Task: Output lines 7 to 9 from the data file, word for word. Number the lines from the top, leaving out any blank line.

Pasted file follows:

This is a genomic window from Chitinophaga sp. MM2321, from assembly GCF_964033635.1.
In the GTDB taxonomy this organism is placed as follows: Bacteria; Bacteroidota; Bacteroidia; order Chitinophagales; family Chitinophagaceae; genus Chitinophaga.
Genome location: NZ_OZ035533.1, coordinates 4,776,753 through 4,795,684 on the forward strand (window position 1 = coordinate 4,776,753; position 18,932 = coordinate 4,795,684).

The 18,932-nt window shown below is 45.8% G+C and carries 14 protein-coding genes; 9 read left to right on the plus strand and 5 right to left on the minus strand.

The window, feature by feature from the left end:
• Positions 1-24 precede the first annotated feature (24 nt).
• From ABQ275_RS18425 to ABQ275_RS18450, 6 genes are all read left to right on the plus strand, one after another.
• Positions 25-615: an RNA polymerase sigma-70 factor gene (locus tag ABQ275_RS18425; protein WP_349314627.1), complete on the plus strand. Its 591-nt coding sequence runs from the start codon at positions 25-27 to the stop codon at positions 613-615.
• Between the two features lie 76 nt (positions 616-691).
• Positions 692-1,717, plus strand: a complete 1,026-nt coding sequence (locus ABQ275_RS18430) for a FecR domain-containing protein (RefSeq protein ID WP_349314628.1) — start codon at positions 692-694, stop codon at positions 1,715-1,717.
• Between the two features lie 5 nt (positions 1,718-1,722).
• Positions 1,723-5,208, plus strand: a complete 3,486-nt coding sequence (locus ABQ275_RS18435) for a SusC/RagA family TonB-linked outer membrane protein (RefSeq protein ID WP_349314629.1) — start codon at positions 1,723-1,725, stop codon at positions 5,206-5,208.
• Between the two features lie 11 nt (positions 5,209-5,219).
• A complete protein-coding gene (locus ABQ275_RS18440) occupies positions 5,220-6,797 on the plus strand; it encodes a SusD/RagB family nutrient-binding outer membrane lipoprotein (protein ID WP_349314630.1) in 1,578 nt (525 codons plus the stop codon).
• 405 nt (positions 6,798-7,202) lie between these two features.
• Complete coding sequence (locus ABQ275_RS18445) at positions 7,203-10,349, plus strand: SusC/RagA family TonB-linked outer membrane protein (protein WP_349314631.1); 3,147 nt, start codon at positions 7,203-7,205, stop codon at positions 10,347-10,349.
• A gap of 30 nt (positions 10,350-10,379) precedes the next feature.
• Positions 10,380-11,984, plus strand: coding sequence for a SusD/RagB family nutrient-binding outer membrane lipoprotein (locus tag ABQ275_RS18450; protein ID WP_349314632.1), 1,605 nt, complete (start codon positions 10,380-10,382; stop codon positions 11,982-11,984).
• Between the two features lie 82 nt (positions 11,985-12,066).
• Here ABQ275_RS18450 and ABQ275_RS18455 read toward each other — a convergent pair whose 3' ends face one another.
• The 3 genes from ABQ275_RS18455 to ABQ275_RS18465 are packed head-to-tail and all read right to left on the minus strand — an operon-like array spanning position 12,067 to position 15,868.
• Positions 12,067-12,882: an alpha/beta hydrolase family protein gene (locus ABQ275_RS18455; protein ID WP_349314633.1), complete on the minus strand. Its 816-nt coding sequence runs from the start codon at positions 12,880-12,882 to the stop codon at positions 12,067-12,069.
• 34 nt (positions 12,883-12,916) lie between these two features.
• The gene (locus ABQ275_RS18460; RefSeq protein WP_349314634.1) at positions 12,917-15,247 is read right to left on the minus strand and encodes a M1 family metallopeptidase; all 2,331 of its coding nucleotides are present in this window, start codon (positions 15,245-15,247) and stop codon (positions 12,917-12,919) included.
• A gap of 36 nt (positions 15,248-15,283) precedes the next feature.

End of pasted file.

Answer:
• From ABQ275_RS18425 to ABQ275_RS18450, 6 genes are all read left to right on the plus strand, one after another.
• Positions 25-615: an RNA polymerase sigma-70 factor gene (locus tag ABQ275_RS18425; protein WP_349314627.1), complete on the plus strand. Its 591-nt coding sequence runs from the start codon at positions 25-27 to the stop codon at positions 613-615.
• Between the two features lie 76 nt (positions 616-691).